The bare oak in the backyard caught its own broken branch.
God loves your struggle. Nonviolence. Apply lemon
to the cut, then attach it back to the branch. Keep it clean
until your mother notices and starches the sky a lilac sheet
outside. Skin purples because God doesn’t like this kind
of struggle. You’re drawing the arrow too far back,
say the twigs. Their trees agree, hanging over each other
like a pair of gangly girls. I don’t love you unless I have to,
standing on my porch because you can’t talk to your parents
alone. Stripped by indecision and the last patches of snow
melting in a halo around your feet, I don’t love you except for sometimes,
when you feel homeless under anything that resembles a roof.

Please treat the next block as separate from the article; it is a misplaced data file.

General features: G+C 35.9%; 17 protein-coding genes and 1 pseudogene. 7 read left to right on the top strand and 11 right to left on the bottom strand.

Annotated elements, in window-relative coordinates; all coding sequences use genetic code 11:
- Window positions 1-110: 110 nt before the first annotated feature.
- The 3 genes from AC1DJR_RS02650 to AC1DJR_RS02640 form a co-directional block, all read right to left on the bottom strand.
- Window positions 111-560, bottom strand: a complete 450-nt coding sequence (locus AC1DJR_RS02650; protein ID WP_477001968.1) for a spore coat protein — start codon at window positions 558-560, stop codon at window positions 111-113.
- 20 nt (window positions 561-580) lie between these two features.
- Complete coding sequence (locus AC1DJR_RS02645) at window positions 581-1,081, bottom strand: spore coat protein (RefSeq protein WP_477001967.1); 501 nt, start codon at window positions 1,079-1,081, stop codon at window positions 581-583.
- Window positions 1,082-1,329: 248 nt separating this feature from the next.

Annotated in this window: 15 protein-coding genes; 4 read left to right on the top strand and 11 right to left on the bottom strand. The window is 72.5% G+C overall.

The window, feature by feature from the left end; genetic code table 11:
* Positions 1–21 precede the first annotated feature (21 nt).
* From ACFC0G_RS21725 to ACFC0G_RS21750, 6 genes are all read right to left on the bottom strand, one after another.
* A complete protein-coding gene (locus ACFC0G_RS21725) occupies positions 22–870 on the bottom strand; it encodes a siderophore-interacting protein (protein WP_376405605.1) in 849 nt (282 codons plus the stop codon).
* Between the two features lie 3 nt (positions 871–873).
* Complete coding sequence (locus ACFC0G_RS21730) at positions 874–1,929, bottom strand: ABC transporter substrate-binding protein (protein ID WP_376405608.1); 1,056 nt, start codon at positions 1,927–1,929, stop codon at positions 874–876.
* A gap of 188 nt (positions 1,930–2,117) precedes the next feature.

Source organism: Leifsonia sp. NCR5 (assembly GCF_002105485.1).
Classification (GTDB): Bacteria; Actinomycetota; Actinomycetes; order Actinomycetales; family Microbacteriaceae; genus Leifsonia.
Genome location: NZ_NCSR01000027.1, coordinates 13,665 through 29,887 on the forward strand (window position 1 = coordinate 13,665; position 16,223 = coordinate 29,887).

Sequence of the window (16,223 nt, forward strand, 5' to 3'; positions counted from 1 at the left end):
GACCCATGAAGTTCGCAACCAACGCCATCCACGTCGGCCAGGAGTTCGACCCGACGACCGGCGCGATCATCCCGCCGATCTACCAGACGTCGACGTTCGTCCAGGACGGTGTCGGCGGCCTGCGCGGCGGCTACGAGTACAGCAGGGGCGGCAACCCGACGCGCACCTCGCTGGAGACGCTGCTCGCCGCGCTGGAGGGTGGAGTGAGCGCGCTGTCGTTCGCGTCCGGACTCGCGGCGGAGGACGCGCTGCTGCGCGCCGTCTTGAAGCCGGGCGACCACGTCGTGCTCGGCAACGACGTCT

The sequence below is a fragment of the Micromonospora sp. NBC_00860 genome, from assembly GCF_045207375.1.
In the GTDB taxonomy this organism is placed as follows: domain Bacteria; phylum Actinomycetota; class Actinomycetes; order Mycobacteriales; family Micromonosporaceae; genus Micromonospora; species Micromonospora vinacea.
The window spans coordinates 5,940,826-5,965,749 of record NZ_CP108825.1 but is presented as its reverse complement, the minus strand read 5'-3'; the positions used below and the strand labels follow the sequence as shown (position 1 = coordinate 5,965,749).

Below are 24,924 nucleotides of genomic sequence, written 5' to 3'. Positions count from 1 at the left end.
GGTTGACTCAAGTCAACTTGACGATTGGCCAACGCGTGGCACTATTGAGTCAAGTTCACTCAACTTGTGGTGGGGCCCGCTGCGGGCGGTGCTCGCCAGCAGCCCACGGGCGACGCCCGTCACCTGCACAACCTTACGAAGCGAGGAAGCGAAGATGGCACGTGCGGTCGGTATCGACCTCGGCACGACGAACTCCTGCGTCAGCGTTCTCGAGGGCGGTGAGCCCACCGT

We both sleep lightly in the wrong houses, caught in the strong winds
that pulled out a flowering night, the moon an ivory petal.
Farah Ghafoor is a fifteen-year-old poet and a founding editor at Sugar Rascals, an online teen literary magazine. Her work is published or forthcoming in Ninth Letter, alien mouth, Words Dance, and Red Paint Hill among other places, and has been recognized by the Scholastic Art and Writing Awards. Farah is the recipient of the 2016 Alexandria Quarterly Emerging Artists and Writers Award. She believes that she deserves a cat. Find her online at fghafoor.tumblr.com.